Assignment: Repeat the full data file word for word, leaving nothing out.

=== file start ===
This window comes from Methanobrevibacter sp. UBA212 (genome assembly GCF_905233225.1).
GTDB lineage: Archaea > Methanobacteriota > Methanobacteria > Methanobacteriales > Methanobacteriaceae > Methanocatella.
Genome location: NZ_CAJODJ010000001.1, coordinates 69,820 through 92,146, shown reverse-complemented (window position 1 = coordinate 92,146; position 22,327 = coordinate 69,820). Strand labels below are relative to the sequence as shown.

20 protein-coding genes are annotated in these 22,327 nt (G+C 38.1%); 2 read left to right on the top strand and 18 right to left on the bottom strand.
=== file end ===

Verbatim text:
This window comes from Methanobrevibacter sp. UBA212 (genome assembly GCF_905233225.1).
GTDB lineage: Archaea > Methanobacteriota > Methanobacteria > Methanobacteriales > Methanobacteriaceae > Methanocatella.
Genome location: NZ_CAJODJ010000001.1, coordinates 69,820 through 92,146, shown reverse-complemented (window position 1 = coordinate 92,146; position 22,327 = coordinate 69,820). Strand labels below are relative to the sequence as shown.

20 protein-coding genes are annotated in these 22,327 nt (G+C 38.1%); 2 read left to right on the top strand and 18 right to left on the bottom strand.